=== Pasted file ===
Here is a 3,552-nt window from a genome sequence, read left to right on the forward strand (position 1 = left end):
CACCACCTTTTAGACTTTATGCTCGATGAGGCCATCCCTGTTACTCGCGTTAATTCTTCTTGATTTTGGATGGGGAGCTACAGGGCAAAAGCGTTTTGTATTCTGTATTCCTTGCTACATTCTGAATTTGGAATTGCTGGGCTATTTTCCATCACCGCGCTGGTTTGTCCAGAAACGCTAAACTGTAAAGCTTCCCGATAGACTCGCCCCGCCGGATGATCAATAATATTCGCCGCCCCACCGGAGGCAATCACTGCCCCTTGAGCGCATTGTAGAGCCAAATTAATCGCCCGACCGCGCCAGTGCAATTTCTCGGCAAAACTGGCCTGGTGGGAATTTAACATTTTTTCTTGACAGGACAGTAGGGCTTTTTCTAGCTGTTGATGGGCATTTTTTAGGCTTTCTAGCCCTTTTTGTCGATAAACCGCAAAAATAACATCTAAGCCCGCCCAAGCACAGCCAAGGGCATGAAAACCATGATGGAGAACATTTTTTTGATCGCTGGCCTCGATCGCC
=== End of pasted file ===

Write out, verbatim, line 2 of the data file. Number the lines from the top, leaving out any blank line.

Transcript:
CACCACCTTTTAGACTTTATGCTCGATGAGGCCATCCCTGTTACTCGCGTTAATTCTTCTTGATTTTGGATGGGGAGCTACAGGGCAAAAGCGTTTTGTATTCTGTATTCCTTGCTACATTCTGAATTTGGAATTGCTGGGCTATTTTCCATCACCGCGCTGGTTTGTCCAGAAACGCTAAACTGTAAAGCTTCCCGATAGACTCGCCCCGCCGGATGATCAATAATATTCGCCGCCCCACCGGAGGCAATCACTGCCCCTTGAGCGCATTGTAGAGCCAAATTAATCGCCCGACCGCGCCAGTGCAATTTCTCGGCAAAACTGGCCTGGTGGGAATTTAACATTTTTTCTTGACAGGACAGTAGGGCTTTTTCTAGCTGTTGATGGGCATTTTTTAGGCTTTCTAGCCCTTTTTGTCGATAAACCGCAAAAATAACATCTAAGCCCGCCCAAGCACAGCCAAGGGCATGAAAACCATGATGGAGAACATTTTTTTGATCGCTGGCCTCGATCGCC